ABA MODEL RULE 8.4(g) and the STATES

The ABA passed Model Rule 8.4(g) by voice vote in August. The committee then sent a letter to every state supreme court asking it to adopt ABA Model Rule 8.4(g). The model rule, therefore, is on the radar of every state supreme court and is, in that sense, “under consideration.Click here to see the letter sent to Colorado.

What exactly is the ABA 8.4(g)? Here is a two-minute video explaining it and some reasons why it should be opposed. Eugene Volokh: A Nationwide Speech Code for Lawyers?  ( May 2, 2017, The Federalist Society Video)

The fight has moved to each state to determine whether to adopt the changes to the model rule as proposed by the ABA. Twenty-three states plus the District of Columbia already have a black-letter rule that addresses "bias" in some way, although none has it as currently proposed by the ABA. Thirteen states have a comment rather than a black-letter rule. The remaining fourteen states have neither a comment nor a black-letter rule.

Work needs to be done in all 50 states, regardless of whether a new rule has been proposed there or not. Some state bars or state supreme courts want to push the ABA Model Rule 8.4(g). CLS wants to help individuals in the states where the state bars or state courts are willing to be more careful. We know of several states in which this strategy is working.

CLS has been busy reaching out to attorney members in each of the 50 states and the District of Columbia asking them to serve as state monitors. We have also been busy developing resources and coordinating with other groups. 

We have listed a few of the states on the right where we have filed a letter or are working through our local CLS representative to respond to changes to the state model rules.

We recommend the following resources as you continue to look into this matter:


CLS Letter to the ABA 

The Pitfalls in the New ABA Model Rule 8.4(g)

New Rule 8.4: Threat or Menace

The Christian Lawyer Article: "The Evolution of the New ABA Model Rule 8.4(g)"

Comparison of State Black-Letter Rules to Model Rule 8.4(g)



Texas Attorney General Letter Concerning the Unconstitutionality of ABA Model Rule 8.4

Ronald D. Rotunda: "The ABA Decision to Control What Lawyers Say: Supporting “Diversity” But Not Diversity of Thought"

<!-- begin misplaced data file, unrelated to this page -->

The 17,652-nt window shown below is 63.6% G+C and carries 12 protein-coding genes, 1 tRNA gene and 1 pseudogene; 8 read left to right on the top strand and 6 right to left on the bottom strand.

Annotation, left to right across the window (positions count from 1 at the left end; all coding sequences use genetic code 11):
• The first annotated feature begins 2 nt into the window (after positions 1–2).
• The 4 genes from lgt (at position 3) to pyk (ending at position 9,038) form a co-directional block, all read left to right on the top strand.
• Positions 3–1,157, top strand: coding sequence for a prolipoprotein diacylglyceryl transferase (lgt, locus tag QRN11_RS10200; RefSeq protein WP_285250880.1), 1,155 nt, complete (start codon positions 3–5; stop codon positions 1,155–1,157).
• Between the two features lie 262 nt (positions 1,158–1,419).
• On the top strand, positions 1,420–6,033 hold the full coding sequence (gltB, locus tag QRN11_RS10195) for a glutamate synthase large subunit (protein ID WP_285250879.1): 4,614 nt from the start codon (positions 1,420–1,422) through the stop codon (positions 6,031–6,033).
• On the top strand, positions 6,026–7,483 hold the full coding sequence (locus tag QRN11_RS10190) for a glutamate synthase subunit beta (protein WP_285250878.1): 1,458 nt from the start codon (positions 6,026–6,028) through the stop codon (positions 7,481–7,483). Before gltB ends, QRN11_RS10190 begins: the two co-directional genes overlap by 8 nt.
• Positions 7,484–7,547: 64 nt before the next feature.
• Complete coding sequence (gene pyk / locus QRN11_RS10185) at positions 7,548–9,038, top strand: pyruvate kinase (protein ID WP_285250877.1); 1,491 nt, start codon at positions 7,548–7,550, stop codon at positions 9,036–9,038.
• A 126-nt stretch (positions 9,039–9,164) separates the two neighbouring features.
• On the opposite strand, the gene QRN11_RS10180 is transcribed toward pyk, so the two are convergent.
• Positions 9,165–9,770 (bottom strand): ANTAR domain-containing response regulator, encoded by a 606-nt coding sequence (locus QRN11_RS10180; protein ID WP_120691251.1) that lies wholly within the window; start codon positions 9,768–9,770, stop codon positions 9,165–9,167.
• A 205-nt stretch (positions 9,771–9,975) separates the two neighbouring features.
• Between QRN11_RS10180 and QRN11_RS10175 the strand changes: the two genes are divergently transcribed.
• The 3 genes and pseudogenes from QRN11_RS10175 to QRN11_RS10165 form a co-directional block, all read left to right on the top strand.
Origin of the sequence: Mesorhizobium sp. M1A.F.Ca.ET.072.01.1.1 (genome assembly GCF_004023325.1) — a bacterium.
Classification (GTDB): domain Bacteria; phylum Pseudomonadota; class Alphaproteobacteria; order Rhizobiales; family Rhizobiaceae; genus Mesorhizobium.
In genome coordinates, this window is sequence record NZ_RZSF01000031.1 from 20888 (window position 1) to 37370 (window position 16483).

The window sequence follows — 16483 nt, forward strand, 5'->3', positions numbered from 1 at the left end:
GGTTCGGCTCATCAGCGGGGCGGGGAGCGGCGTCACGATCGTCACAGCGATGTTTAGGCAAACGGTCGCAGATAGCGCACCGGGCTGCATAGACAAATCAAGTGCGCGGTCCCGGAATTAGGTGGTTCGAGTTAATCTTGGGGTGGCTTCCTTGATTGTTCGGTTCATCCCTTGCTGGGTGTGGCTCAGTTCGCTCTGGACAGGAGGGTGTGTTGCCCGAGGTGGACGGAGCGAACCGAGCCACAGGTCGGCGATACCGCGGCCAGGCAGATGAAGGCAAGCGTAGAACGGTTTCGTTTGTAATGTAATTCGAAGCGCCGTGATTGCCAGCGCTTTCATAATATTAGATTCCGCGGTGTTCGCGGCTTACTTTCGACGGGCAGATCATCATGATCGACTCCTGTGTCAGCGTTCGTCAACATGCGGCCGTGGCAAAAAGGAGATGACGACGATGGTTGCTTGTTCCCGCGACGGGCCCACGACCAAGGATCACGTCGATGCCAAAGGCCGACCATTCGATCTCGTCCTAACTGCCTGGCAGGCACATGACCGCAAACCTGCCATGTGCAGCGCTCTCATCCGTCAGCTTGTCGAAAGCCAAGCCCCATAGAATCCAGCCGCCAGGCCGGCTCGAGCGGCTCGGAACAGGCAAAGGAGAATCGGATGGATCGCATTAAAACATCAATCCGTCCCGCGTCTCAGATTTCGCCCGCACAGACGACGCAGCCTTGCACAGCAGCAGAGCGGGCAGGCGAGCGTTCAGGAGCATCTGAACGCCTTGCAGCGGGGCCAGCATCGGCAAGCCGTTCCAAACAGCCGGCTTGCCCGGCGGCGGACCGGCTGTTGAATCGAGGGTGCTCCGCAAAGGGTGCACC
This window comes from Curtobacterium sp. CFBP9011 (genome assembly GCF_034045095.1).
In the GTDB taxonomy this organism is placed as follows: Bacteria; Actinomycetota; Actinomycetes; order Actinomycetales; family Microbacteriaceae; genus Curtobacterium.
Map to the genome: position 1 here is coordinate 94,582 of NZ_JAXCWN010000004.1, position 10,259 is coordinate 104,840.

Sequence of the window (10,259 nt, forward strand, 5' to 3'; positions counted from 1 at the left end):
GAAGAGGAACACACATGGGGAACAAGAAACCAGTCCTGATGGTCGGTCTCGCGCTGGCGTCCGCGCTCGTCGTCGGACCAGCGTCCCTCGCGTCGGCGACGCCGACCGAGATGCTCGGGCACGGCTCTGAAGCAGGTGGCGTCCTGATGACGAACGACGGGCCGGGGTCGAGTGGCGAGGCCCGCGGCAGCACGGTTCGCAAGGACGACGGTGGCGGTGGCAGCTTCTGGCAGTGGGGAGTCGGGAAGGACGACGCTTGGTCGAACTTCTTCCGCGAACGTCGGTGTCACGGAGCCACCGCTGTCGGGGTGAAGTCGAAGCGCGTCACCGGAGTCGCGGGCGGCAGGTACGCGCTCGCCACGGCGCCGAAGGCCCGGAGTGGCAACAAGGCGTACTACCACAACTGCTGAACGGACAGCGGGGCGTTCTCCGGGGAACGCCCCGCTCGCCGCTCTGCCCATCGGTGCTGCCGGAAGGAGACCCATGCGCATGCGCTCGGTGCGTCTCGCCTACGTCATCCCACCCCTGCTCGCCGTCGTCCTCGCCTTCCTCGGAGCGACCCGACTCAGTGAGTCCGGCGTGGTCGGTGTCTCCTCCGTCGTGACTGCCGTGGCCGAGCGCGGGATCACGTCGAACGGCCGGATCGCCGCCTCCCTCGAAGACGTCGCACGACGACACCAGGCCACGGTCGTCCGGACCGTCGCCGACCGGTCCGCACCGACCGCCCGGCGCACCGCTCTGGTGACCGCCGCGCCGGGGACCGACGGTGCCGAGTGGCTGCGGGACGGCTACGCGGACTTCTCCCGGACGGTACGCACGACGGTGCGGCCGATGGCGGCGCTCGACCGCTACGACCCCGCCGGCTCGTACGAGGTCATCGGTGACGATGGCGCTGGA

Eugene Volokh: "A Speech Code for Lawyers, Banning Viewpoints that Express ‘Bias,’ including in Law-Related Social Activities"



On Saturday, March 4, 2017, The Federalist Society's 2017 National Student Symposium featured a debate on ABA Model Rule 8.4 and the First Amendment between Eugene Volokh and Rob Weiner. You can watch the debate by clicking this link: Debate: ABA Model Rule 8.4 -- The Federalist Society 2017 National Student Symposium.


AUGUST 12, 2016
We want to thank all CLS members who voiced their views to the ABA and its House of Delegates on the proposed Model Rule 8.4. Unfortunately, the proposal was approved by voice vote on Wednesday, August 10, 2016. While the drafters made substantial last-minute changes to the proposal that made it better, they did not address any of the alarming First Amendment and religious liberty issues. The Committee fixed the mens rea language and addressed the peremptory challenge problem, which had the unfortunate effect of appeasing all but those worried about the Constitutional issues.

The best response to this vote and this rule is from our friend David French at the National Review. You can see his article "A Speech Code for Lawyers" here

We did want to encourage you and let you know that your voices were heard, despite the outcome. We think that nearly 75% of the correspondence to the committee came through CLS and most of the calls to delegates were from CLS members. We also believe that the positive changes to the Rule came in response to your work. The ABA tried to sweep this change under the rug and did not realize that so many people were watching and willing to voice their opposition. Various news outlets, including the New York Times, noted that CLS led the effort to fight this Rule change (although the articles never fully acknowledged the very real First Amendment dangers).